Memory Politics in a Regional Perspective: Towards a new East-West Divide?

Konrad Adenauer Foundation Canada Panel during the International Conference: European Memory Politics

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Moderator: Beata Halicka (Adam Mickiewicz University in Poznań)

Speakers/ abstracts:

Relying on the insights of collective memory literature which posits narratives of the past are always woven for the present day needs of the storytellers, this talk uses the political classes of post-communist Poland to articulate both causes and constitutive features of the present-day right-wing populism. In doing so, it looks to material conditions faced by the populations and then it examines how those conditions are represented and addressed in the speech of liberal and right-wing populist parties. The talk thus considers the implication of nostalgic, memory-oriented narratives in the current anti-liberal turn. The talk then tests the proposition on the recent events in Canada, which involve Freedom Convoys occupying Ottawa in the name of nostalgically-inflected visions of the past and the subsequent right-wing turn of Canadian conservative parties. In other words, the talk treats Eastern Europe as an incubator and modeller of nostalgic politics, adapted and modified in North American contexts.

The adaptation of the Polish memory culture to the challenges of the present began around 2000 (the historical turn in Polish public life). Due to the arrears in this respect, it took place in a precipitate, violent and turbulent manner. In 2004. Poland joined the European Union, a supranational community, which also witnessed the emergence of a common memory culture. In other words, the internal dispute over the nature of the national community (and the notions of its place in history) was compounded by the need to merge it with a supranational memory culture. In its formative stage, the latter was also characterized by a high temperature of debate.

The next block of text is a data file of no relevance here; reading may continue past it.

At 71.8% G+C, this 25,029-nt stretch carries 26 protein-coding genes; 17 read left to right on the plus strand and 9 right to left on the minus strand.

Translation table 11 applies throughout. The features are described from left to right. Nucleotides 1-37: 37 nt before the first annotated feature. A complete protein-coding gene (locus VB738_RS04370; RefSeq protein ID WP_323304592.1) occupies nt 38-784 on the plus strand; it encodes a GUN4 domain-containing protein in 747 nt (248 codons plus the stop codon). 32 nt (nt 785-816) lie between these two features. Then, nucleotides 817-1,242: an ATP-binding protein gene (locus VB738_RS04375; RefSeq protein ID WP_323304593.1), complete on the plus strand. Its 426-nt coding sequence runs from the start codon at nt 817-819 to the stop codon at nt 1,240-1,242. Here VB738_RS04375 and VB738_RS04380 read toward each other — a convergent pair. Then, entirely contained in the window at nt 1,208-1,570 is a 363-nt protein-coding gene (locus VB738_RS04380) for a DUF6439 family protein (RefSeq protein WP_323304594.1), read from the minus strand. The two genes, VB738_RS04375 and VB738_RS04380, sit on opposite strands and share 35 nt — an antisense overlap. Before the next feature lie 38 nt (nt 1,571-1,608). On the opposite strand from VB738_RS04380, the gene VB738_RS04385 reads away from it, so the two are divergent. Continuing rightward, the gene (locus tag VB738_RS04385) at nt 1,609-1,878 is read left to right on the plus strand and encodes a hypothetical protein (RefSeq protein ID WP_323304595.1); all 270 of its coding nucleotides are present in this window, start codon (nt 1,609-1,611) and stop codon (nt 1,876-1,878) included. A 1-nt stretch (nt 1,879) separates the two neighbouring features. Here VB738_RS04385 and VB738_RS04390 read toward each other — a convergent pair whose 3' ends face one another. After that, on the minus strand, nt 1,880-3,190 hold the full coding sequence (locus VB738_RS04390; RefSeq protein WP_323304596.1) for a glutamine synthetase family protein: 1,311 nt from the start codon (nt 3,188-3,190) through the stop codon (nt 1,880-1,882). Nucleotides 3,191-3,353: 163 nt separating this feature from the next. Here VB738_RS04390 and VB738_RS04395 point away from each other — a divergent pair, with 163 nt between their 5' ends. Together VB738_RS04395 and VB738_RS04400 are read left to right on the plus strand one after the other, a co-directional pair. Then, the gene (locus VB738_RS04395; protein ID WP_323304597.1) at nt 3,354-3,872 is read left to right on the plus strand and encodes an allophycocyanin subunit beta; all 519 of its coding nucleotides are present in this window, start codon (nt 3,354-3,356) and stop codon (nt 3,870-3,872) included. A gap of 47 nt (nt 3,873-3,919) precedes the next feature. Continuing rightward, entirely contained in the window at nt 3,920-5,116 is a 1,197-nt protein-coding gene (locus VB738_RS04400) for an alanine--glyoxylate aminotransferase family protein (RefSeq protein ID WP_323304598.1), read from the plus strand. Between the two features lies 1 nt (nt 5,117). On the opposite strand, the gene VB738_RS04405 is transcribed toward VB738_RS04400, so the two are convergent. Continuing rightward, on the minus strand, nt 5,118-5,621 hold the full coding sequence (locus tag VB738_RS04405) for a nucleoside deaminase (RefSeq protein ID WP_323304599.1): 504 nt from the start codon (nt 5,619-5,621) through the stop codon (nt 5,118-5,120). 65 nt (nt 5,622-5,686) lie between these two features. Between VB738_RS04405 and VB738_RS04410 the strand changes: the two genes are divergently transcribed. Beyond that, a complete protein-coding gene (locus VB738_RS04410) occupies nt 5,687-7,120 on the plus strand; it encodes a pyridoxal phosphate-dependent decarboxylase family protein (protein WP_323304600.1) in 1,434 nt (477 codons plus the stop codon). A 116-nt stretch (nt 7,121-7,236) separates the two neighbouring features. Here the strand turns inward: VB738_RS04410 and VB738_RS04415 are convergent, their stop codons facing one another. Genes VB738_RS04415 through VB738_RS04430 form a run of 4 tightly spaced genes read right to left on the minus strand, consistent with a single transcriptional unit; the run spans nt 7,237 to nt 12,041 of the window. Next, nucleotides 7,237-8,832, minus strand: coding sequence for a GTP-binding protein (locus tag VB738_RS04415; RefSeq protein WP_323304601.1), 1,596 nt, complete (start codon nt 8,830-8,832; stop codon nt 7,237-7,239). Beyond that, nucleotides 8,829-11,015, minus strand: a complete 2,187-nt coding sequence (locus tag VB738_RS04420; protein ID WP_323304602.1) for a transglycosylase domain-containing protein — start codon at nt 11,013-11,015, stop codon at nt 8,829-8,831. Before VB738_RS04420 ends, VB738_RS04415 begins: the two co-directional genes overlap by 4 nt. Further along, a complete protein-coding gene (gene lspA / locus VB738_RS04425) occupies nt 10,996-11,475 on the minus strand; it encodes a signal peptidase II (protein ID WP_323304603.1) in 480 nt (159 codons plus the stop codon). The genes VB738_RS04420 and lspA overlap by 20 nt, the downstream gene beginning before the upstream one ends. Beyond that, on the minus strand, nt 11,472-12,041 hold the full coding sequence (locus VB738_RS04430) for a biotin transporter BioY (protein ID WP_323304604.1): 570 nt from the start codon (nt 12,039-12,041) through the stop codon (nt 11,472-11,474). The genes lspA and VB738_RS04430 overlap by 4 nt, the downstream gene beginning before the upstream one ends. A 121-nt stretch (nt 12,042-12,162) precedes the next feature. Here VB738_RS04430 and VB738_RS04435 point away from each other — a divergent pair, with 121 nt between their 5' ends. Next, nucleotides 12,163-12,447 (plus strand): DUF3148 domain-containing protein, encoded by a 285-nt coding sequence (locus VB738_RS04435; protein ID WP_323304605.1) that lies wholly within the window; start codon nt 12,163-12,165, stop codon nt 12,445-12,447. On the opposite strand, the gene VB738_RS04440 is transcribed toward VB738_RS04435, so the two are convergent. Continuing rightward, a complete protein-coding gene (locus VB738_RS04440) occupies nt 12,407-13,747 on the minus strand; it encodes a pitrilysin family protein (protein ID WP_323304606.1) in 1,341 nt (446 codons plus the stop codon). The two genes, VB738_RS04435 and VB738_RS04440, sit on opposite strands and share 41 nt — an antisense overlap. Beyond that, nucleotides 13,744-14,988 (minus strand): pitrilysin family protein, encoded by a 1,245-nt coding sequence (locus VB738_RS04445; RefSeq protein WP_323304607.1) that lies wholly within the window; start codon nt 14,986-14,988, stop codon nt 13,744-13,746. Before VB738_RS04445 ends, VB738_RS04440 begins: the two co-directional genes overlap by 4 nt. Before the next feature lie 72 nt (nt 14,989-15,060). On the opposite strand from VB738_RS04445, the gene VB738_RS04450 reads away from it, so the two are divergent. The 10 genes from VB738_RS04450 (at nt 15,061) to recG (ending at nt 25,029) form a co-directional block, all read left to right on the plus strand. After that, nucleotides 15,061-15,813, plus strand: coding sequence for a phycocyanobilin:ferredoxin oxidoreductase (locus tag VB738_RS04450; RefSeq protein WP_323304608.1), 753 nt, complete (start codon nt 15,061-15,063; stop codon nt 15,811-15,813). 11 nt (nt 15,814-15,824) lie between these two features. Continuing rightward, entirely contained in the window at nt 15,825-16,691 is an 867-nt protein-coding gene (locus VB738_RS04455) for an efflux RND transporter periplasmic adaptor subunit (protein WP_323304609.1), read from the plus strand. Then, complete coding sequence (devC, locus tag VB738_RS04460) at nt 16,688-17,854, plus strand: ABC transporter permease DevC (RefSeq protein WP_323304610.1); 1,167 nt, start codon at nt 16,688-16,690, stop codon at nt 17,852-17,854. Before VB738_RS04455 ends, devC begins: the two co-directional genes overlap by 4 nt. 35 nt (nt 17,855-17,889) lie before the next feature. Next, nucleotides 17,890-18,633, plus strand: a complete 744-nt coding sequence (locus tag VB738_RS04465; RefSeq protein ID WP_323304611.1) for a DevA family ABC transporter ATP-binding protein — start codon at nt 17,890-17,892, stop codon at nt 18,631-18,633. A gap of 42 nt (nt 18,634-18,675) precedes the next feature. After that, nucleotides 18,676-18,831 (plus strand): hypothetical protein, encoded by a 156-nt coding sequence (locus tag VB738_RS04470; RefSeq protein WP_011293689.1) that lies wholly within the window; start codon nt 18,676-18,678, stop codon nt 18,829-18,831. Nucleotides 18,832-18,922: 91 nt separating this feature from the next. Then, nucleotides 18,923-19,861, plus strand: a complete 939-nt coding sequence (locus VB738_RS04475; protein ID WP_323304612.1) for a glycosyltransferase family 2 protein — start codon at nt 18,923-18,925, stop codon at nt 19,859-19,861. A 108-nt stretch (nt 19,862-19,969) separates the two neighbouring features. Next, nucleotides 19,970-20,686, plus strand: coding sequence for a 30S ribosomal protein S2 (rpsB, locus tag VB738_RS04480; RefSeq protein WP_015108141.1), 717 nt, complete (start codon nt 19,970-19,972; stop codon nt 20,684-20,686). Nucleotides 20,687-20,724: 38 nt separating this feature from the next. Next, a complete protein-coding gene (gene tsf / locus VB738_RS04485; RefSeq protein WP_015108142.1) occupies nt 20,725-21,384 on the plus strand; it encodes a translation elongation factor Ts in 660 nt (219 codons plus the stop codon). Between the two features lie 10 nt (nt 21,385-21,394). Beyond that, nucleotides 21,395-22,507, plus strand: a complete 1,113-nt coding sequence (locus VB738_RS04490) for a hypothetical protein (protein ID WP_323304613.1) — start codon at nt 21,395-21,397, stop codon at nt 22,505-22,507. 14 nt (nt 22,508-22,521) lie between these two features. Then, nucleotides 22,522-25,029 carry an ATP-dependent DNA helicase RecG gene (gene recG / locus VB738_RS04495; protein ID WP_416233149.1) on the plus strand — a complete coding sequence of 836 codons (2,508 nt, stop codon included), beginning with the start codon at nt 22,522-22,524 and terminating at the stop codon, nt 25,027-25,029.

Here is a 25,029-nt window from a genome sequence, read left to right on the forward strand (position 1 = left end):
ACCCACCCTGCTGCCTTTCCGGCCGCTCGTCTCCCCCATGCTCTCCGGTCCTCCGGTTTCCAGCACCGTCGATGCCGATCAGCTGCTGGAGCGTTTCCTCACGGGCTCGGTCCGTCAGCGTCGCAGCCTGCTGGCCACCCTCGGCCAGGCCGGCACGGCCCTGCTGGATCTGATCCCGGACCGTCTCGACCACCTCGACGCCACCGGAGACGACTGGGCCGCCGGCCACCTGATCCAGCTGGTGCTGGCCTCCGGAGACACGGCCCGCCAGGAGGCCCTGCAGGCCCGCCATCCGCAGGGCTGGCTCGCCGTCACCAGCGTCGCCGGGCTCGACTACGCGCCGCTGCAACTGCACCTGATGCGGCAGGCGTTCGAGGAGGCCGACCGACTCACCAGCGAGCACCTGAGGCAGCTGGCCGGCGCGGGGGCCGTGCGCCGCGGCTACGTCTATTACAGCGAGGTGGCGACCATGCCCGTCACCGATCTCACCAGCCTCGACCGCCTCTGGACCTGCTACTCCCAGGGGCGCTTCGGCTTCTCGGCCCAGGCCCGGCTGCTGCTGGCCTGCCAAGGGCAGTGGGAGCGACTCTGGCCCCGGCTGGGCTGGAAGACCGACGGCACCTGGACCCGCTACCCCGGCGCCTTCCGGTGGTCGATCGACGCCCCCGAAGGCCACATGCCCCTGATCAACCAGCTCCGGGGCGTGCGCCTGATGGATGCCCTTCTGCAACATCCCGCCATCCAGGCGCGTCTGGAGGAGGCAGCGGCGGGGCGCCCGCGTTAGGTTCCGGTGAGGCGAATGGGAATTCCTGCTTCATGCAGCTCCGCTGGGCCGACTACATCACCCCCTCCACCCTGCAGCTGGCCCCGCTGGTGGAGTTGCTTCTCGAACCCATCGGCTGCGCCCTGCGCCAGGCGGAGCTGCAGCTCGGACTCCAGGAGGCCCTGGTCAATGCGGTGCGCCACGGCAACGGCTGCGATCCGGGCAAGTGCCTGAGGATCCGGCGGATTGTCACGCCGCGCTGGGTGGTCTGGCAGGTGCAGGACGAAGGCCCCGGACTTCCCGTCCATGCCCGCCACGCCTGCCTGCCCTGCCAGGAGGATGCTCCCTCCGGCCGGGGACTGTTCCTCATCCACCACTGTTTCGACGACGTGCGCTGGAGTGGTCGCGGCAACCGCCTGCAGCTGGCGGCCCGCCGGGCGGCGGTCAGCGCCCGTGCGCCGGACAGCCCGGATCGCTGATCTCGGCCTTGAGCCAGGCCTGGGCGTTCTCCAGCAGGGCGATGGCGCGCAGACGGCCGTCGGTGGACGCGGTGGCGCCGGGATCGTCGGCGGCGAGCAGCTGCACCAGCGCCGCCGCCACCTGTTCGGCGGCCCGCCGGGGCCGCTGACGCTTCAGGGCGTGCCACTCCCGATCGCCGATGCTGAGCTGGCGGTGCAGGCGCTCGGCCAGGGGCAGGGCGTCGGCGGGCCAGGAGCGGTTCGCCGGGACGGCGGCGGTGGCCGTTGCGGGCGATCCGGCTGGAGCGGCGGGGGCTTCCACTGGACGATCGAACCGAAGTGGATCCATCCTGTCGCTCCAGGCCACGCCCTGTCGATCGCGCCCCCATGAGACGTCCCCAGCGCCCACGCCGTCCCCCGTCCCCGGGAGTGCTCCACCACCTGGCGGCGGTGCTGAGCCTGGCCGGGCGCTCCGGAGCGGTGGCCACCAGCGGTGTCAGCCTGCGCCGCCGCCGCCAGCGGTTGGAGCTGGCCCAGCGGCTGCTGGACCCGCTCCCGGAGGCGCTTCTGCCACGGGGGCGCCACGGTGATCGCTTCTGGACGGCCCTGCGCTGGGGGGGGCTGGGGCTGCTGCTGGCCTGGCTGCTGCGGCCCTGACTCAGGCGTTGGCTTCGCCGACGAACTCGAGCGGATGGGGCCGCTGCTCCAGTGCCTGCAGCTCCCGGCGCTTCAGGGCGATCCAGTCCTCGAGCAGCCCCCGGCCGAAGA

The Russian invasion of Ukraine led a large part of Polish public opinion to believe that the importance and subjectivity of our state had increased. Like many others Central and Eastern European nations we are experiencing an “I told you so” moment. This applies to memory and geopolitics – in our view it’s pretty much the same. This means that the dynamics of memory disputes between Central and Eastern Europe and Western Europe will not weaken at all.

The presentation considers the growing rift between Western and Eastern Europe regarding the commemoration of Europe’s recent past and related historical narratives of nationhood that shape contemporary political preferences. More specifically, it investigates the connection between collective memory, national identities, and democratic cultures as it manifests itself in Germany and Poland. With the help of an interpretative analysis focused on the political elite discourse in both countries, competing ways of interpreting 20th Century history and providing it with meaning for contemporary audiences are identified. The national case studies of Germany and Poland present a contrasting logic in this respect: The promise of freedom and democracy in Poland is primarily narrated as the liberation from foreign rule and the desire for national independence. It is built around a notion of popular sovereignty in which dissenting views of the heroic national past are discredited and largely banned from public debate. In contrast, in Germany the memory of fascism and the Holocaust has established a stronger rights-based approach to democracy in the liberal tradition and an openness for contesting historical narratives in the public domain.


This event  was supported financially by the Konrad Adenauer Foundation Canada and the the Erasmus+ Programme of the European Union